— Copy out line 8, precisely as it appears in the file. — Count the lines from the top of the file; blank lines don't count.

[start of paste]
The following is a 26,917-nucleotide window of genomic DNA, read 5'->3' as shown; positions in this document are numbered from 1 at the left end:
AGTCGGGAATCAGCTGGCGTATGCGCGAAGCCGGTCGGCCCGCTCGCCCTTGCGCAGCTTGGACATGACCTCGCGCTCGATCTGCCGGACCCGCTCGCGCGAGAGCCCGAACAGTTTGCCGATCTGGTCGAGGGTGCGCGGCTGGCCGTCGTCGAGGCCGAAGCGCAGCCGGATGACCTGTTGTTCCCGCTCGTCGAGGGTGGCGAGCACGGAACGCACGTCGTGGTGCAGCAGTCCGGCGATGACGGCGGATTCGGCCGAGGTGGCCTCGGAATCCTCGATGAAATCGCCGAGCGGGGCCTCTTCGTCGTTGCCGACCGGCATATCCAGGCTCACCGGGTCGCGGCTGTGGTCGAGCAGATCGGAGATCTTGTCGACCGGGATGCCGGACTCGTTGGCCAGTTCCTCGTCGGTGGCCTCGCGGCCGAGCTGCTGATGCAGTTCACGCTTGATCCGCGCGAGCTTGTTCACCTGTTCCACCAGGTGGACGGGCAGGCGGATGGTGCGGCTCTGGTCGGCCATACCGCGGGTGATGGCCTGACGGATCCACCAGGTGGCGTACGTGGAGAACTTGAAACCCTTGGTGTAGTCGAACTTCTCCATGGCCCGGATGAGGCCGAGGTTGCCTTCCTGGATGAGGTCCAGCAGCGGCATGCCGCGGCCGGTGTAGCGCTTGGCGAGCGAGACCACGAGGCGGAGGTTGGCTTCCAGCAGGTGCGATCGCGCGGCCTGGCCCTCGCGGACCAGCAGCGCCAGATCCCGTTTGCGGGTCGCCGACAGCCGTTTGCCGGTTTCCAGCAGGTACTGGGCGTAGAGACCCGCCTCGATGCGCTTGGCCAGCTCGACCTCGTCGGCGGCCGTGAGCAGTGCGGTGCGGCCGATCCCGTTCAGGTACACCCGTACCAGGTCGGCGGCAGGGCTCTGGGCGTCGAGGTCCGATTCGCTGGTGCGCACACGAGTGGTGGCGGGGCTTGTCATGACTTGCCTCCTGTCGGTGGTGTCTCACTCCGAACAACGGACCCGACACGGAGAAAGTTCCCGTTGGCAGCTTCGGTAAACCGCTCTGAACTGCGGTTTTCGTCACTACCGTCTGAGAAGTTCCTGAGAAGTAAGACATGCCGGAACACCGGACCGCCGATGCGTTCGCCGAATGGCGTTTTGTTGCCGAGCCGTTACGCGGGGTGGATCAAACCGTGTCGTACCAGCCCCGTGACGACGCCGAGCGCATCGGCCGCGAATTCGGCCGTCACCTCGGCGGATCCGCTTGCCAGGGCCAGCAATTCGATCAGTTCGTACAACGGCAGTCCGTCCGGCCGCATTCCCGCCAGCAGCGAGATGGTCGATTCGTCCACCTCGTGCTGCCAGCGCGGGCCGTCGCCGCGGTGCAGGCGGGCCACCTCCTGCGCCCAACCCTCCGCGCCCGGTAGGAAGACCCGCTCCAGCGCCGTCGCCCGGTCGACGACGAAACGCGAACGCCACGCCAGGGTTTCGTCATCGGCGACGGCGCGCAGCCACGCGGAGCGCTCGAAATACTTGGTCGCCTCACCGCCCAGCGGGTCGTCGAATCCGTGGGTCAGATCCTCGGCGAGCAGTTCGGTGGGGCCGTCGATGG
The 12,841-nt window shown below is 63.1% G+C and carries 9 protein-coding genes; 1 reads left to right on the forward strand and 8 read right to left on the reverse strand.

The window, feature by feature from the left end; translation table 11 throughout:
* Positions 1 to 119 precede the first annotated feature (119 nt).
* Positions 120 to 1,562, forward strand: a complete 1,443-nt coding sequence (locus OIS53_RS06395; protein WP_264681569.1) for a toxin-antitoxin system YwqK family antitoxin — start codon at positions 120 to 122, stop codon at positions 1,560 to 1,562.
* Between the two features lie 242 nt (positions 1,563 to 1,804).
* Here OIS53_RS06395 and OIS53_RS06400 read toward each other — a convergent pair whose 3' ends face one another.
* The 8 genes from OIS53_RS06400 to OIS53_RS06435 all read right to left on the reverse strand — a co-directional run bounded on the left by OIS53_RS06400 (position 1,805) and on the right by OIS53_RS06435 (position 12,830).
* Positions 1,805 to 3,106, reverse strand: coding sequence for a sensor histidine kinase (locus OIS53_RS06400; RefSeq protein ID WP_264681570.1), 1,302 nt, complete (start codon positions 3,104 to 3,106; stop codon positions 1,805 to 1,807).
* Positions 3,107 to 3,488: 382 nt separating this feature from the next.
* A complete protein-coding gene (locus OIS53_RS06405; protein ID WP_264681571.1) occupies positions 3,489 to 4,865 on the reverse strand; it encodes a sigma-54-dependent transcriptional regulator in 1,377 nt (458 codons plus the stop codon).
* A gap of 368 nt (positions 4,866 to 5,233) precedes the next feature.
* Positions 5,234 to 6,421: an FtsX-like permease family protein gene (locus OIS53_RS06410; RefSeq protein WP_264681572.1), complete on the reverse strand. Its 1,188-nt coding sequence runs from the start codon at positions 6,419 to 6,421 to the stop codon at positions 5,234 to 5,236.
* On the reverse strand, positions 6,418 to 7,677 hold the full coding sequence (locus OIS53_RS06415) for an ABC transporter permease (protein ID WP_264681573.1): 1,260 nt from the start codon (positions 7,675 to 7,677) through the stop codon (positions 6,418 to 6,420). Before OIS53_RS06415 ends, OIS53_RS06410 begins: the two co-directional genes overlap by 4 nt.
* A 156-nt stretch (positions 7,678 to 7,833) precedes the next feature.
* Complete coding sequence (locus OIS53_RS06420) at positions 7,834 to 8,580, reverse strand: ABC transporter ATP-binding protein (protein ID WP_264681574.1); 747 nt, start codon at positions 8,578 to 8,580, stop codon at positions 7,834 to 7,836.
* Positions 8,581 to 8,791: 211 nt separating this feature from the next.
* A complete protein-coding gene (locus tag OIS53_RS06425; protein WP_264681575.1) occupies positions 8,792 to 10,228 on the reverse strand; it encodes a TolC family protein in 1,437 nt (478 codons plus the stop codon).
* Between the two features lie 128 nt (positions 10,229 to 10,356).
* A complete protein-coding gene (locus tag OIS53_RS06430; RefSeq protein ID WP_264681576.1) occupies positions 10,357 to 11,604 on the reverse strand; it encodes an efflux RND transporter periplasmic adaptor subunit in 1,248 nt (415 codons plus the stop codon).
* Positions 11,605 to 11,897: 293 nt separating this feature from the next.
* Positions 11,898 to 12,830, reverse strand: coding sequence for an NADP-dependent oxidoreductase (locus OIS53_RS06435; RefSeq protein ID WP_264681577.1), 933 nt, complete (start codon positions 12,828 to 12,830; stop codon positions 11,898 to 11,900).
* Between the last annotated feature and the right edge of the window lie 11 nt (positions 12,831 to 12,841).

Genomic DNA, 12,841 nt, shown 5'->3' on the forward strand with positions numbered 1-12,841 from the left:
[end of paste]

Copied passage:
* Here OIS53_RS06395 and OIS53_RS06400 read toward each other — a convergent pair whose 3' ends face one another.